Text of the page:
If you can’t find what you’re looking for, you can use the search bar that searches in the first column of your report:

search for email in Google Analytics

Then you’ll get a nice overview of all sources for your utm_medium=email. In the screenshot above, you can see the performance of a sales email for a given period. You can see how much users came to your site, how many sessions there are, how long they lasted on average, and in the last column you can see how your email converted for the goals you’ve set. And you can compare this with your other email marketing efforts and check which was most successful.

If you want to know how your email campaigns (utm_campaign) worked out for you, you can add a Secondary dimension: Campaign to your report.

email campaigns in Google Analytics

You can also go to your campaign report that’s filed under Acquisition: Campaigns –> All Campaigns campaigns report in Google Analytics

You can add Source / Medium as a Secondary dimension here as well. But there are other UTM tags you can add as Secondary dimensions, like the utm_term and utm_content tags. For utm_term, you need to find ‘Seach Term,’ and for utm_content you need to look for ‘Ad Content.’

I find it very insightful to click my way through these reports and check if I’m tagging in a way I can understand my traffic sources. If I see a UTM tag that I find useless, I’ll know I have to change the way I’m tagging. This is especially the case if I decide to use utm_term and utm_content tags for links to my site.

utm_term in Google Analytics

utm_content in Google Analytics

Create a segment for email

If you don’t want to deal with Secondary dimensions and want to see more than what the Acquisition reports have to offer, you can decide on creating a segment for your emails in general. Or you can narrow the segment down to just the email you’re interested in using all UTM tags that are in your email as shown in the image below. Creating an email segment in Google Analytics

Just play a little with your segment. If you just want to see Medium=email, create that segment. If you just want to see Source=sales, create another segment. Find the joy in segments; they’re fun!

Reports to look at

Before you look at all the numbers in your Google Analytics report, think about what kind of questions you want to be answered. This will help you with finding what you’re looking for in the jungle called Google Analytics. Do you want to know how many users came to your site via email? How many new users your email drove to your site? How long they stayed and so on: check the Audience Overview report and use a segment to you’ll only see traffic from your emails.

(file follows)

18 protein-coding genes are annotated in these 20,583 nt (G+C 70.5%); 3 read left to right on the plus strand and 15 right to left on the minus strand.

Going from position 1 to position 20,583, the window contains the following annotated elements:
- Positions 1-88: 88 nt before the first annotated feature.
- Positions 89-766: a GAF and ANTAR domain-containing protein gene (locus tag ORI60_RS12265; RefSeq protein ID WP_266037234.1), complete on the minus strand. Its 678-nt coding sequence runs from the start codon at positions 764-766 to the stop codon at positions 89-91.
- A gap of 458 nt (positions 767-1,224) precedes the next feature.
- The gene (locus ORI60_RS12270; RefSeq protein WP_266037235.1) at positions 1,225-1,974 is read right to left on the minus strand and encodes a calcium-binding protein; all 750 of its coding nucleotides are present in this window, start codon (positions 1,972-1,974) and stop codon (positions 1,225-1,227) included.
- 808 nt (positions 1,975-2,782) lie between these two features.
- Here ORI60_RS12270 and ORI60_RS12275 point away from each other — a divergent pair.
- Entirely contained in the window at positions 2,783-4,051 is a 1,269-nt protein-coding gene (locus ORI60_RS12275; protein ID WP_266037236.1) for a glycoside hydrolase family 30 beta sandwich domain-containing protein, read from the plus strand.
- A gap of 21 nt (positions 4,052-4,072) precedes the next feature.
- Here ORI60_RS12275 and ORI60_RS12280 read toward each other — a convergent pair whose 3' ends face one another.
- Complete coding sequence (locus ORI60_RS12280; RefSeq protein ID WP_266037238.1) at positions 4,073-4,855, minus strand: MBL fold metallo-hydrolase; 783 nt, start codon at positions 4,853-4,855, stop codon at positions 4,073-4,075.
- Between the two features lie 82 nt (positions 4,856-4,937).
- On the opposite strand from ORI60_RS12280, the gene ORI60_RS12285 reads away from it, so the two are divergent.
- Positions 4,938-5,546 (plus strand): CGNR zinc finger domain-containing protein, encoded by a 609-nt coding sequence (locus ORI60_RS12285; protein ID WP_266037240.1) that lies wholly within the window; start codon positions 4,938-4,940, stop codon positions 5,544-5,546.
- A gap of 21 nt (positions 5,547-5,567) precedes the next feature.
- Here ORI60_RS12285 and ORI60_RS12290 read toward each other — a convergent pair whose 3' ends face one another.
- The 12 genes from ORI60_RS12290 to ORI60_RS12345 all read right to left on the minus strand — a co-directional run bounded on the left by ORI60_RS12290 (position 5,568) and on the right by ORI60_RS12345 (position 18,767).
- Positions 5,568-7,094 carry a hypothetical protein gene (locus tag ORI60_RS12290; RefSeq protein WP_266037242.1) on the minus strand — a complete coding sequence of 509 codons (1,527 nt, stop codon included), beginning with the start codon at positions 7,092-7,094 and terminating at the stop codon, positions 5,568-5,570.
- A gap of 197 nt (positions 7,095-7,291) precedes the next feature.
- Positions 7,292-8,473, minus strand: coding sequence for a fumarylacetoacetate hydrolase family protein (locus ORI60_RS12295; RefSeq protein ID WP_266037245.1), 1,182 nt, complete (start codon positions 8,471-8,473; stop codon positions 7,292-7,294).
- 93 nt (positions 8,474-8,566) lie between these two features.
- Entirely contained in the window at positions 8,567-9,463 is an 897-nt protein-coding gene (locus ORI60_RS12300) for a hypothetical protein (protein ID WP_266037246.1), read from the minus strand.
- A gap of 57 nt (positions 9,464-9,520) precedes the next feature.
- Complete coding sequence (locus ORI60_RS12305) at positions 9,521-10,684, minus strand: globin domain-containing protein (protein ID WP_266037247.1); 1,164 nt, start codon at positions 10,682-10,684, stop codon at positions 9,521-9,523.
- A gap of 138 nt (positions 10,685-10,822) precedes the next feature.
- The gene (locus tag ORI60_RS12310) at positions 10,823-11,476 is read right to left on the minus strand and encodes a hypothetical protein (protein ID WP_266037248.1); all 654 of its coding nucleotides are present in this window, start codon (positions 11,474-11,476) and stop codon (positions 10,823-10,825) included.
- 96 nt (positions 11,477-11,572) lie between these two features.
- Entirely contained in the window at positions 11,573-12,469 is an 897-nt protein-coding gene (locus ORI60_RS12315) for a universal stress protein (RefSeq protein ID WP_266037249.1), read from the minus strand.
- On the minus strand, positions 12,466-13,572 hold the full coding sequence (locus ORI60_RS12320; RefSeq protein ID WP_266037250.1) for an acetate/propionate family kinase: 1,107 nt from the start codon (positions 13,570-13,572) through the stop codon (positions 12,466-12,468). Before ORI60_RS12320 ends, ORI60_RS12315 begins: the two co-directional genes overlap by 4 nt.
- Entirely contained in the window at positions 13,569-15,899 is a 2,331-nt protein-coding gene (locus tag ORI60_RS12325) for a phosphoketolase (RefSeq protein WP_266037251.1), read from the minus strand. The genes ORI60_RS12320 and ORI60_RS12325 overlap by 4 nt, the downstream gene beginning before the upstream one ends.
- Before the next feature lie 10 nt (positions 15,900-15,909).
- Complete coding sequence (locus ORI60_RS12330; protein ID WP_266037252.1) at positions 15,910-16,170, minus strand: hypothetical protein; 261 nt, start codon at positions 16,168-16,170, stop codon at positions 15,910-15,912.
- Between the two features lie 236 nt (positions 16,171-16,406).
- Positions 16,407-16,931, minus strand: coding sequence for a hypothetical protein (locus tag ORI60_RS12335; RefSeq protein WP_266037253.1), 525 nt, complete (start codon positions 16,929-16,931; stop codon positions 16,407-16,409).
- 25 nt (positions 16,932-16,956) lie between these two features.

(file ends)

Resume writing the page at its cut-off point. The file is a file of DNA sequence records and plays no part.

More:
You can also compare email with other sources, see how effective your emails were by checking the stats in your Acquisition report. Did email get the most sessions, conversions and so on? Are the people coming from email more engaged than other sources? What’s your question and hypothesis here?

And using an email segment shows you which pages users saw in the Behavior reports, the products they bought in the Conversion reports, the (goal/eCommerce) conversion rate of your newsletter subscribers. And you can use this data to compare it with other marketing efforts. Which was more effective? Do newsletter subscribers convert better? And do you know why?

One final tip, when sending out an email to your users, check the real-time report. Is what you’re seeing what you expected? Or isn’t there any traffic coming from email? Then there might be an issue with your newsletter.

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Conclusion

The most important thing if you want to analyze your newsletter performance, is using campaign tracking on the links in your email. There are email services that can add UTM tags automatically, like MailChimp. Otherwise, you have to do this manually. And trust me, you want to do this. Because you want to check your email performance in Google Analytics. When analyzing your newsletters, think about the questions you want to be answered. Using segments will make sure you rock your Google Analytics reports!

Read more: ‘Tools to improve your online marketing campaign’ »

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The Audience data in Google Analytics beholds a lot of interesting data about your users. Not only does it provide you information about from which country they’re coming or the language they’re using, but it also gives insight in the device they’re using when visiting your site and the browser they’re using for doing that. And that my dear friends, is information you can use to make your site more accessible and user-friendly.

Technology report

Information about the browser people are using to visit your website, can be found in the Technology report. Expand the Audience tab and scroll down:

Technology report in Google Analytics Expanded Technology report in Google Analytics

 

 

 

 

 

The Technology report has some pretty cool features, let me show you:

Technology reporting features in Google Analytics

This is the default report you see when clicking on Technology. You can see the most popular browsers that are used for visiting your website. For this particular website, Chrome is by far the most important browser. But you can also check Operating System, Screen Resolution, Screen Colors, Flash Version and Java Support.